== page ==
Marie Robinson Wright (1853-1914) was the author of two non-fiction books about Mexico, the first published in 1897 and the second in 1911. The later book includes a short description of Lake Chapala and an early photo of the shoreline villas as seen from the lake.
Born in Newnan, Georgia, on 4 May 1853 to a wealthy plantation owner and his wife, Wright grew up in privileged surroundings. She was disinherited after running away from home at age 16 to marry Hinton P. Wright, the son of a prominent lawyer.
Both her family and her husband lost everything in the Civil War and in 1886, now in her early thirties, she divorced her husband and, in order to support her two children, turned her hand to journalism and travel writing. She became a correspondent for the New York World and wrote a series of well-illustrated and keenly observed articles and books on Mexico, Central America, and South America.
In 1891, she visited Mexico and in 1892 she penned an eight-page article about the country for the New York World, supplemented by illustrations. The newspaper was paid 20,000 dollar in gold by the Mexican government for this supplement, a record price for a newspaper article at the time.
The following year, Wright was commissioned to write an illustrated booklet about the 1893 World’s Columbian Exposition in Chicago. Shortly afterwards, Wright decided she could do better on her own.
Accompanied by her daughter, Ida Dent Wright, she returned to Mexico in 1895 and received official approval for a book about the country. President Porfirio Díaz and Foreign Secretary Ignacio Mariscal gave her letters of introduction to every governor in the country and arranged for her to have access to steamboats and private trains, with military escort if required, wherever she wished to travel.
The two women spent the next year traveling throughout the country, covering thousands of miles by mule, railroad and steamboat. Few women tourists had ever visited some of the remote areas that Wright and her daughter explored. (One notable exception was Englishwoman Adela Breton, who, in 1893, began her own odyssey exploring unlikely parts of Mexico on horseback, accompanied only by a local guide.)
The result of Wright’s travels was her first book on Mexico – Picturesque Mexico – published in 1897. It was “the most comprehensive and beautiful book on Mexico ever written in any language” and 8,000 copies were ordered by the Mexican government in advance for distribution to government officials and representatives at home and abroad. It included only this brief description of Lake Chapala:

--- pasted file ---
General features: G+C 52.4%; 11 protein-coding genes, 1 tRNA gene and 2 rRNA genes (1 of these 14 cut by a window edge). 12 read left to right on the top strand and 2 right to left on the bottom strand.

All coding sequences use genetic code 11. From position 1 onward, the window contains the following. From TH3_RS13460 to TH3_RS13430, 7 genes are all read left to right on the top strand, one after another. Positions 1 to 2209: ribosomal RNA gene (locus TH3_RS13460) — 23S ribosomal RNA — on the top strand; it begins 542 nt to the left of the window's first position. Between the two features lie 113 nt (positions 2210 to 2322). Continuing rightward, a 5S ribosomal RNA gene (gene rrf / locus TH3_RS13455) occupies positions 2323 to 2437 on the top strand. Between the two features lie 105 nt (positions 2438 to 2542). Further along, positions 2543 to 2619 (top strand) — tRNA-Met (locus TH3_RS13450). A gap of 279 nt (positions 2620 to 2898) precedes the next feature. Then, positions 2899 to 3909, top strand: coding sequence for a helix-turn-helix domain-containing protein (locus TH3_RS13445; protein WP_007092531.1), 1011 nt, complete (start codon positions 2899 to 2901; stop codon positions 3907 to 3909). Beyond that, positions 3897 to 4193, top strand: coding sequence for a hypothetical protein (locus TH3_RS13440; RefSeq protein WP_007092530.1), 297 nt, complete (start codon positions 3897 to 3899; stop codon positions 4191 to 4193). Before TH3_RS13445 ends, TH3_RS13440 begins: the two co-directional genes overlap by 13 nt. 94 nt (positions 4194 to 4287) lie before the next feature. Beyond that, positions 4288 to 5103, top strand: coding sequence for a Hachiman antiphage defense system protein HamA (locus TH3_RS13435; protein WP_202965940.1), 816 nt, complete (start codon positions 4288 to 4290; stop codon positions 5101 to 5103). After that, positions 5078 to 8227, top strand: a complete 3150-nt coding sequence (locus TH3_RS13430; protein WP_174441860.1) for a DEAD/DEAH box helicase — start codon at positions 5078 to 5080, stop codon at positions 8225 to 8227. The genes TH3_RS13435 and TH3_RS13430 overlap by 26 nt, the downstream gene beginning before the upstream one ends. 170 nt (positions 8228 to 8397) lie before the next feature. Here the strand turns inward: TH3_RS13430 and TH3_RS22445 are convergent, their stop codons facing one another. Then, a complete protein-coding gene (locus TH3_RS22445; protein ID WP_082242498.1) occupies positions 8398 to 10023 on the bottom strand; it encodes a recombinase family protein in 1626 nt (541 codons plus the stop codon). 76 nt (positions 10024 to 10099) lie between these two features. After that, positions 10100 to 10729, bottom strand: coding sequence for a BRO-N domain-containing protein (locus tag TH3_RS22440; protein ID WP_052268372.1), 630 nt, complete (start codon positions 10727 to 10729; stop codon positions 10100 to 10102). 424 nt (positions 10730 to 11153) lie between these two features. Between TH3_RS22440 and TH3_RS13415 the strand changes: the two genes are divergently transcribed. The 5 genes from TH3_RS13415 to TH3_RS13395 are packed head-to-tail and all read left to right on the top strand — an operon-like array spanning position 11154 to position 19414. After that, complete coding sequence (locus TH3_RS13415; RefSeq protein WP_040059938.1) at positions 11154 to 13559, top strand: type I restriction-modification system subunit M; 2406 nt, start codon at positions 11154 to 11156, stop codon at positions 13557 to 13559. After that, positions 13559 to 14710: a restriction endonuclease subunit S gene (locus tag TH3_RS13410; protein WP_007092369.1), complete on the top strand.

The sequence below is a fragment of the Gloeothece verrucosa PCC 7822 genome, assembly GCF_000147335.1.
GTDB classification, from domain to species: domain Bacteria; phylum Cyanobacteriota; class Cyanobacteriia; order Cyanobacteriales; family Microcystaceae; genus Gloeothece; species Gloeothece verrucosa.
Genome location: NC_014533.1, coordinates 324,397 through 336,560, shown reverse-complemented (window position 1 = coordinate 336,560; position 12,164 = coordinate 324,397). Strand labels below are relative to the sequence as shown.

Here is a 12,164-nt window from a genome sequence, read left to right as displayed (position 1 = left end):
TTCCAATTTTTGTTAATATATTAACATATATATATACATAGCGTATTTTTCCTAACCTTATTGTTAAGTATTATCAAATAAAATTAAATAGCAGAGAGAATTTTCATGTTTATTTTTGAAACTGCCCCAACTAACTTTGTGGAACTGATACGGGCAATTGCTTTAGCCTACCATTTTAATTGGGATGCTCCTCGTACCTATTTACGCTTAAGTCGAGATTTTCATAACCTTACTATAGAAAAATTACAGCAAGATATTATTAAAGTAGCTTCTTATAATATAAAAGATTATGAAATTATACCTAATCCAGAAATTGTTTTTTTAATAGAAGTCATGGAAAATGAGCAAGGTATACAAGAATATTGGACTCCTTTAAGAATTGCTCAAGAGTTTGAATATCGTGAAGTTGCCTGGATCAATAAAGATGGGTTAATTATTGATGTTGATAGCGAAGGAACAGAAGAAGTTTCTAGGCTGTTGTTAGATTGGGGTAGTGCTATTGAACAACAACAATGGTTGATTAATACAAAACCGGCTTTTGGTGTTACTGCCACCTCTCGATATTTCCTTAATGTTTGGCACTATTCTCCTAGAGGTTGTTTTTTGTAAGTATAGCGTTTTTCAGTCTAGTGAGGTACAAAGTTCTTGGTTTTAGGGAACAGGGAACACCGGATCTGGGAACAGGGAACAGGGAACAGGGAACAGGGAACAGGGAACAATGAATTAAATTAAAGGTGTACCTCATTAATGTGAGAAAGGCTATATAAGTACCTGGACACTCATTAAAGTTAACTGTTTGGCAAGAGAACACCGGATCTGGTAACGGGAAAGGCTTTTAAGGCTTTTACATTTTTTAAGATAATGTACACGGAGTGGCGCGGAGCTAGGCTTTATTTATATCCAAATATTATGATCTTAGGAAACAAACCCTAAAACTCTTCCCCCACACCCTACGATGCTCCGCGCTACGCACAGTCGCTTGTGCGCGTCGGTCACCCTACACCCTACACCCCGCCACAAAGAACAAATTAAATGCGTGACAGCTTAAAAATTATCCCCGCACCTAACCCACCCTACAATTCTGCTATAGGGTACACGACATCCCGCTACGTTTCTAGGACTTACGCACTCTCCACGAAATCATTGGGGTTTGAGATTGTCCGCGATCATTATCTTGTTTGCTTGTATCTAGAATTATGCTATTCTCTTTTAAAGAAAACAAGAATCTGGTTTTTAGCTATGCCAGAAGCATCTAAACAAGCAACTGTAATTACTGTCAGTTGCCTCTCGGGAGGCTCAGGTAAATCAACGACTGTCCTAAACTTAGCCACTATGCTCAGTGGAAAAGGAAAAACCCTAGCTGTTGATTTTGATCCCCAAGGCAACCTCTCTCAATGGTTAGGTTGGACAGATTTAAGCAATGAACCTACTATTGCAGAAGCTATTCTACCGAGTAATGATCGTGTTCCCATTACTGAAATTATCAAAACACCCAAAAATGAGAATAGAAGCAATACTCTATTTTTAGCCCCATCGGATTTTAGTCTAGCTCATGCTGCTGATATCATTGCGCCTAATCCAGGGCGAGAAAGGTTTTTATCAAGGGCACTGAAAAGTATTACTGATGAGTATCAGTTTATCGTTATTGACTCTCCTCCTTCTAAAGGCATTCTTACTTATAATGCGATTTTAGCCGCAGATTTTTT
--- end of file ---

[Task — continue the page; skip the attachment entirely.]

Among the lakes which stud with beauty this prosperous state [Jalisco] is Lake Chapala, larger than Lake Geneva, and the largest and most beautiful in the republic. This lake, by reason of its area of eight hundred and ten square miles, is sometimes known by the name of the Chapalan Sea. Lake Chapala is a summer resort of the highest grade, and is frequented by the most prominent residents of Guadalajara and other large towns. There has recently been discovered a large deposit of petroleum discharging from the bottom of the lake.”
Wright was invited back to Mexico in 1910 and her second book, produced in 1911, commemorated Mexico’s centennial. This book, entitled Mexico – A history of its progress and development in one hundred years, includes, on page 418, this photograph of the shoreline villas at Lake Chapala.
During this trip, Wright learned about the Hotel Ribera Castellanos, on the lakeshore near Ocotlán. The hotel had opened a few years earlier, in 1906, and Wright clearly appreciated its delights:
Chapala, where they are some famous hot springs and a fine new hotel of modern equipment called the Ribera Castellanos. This resort is very convenient to Guadalajara. No more charming excursion for a lover of beautiful scenery can be found in all Mexico that around this beautiful lake. For water-fowl shooting during the fall and winter months and for sailing and bathing during the entire year, these shores are delightful. Most all the members of Mexican society find themselves there during Holy Week and other holidays. The President goes on his yearly hunting trip to these parts, accompanied by his son and some members of his cabinet and intimates. He is noted for his powers of endurance, often outstripping the others in his ardent quest for game.”
While this description is not entirely accurate (President Díaz did not actually hunt at Lake Chapala every year) the essence of her account was spot-on.
Among other books, Wright also wrote Salvador (1893); The New Brazil (1901); The Republic of Chile (1904); The Brazilian National Exposition of 1908 (1908); Bolivia, the central highway of South America (1907); and The old and the new Peru (1908).
Wright was an elected member of several learned societies and served as a special delegate to international expositions. She made her home in New York City and died there on 1 February 1914.
- Atlanta Constitution. 1914. Marie Robinson Wright (obituary). Atlanta Constitution, 3 February 1914, 1.
- Frances Elizabeth Willard and Mary Ashton Rice Livermore. 1893. A Woman of the Century: Fourteen Hundred Seventy Biographical Sketches Accompanied by Portraits of Leading American Women in All Walks of Life. Moulton.
- Frances Elizabeth Willard; Helen Maria Winslow and Sallie Elizabeth Joy White. 1897. Occupations for Women: A Book of Practical Suggestions for the Material Advancement, the Mental and Physical Development, and the Moral and Spiritual Uplift of Women. Success Company.
- Marie Robinson Wright. 1897. Picturesque Mexico. Philadelphia: J.B. Lippincott Co.
- Marie Robinson Wright. 1911. Mexico – A history of its progress and development in one hundred years. Lipincott.
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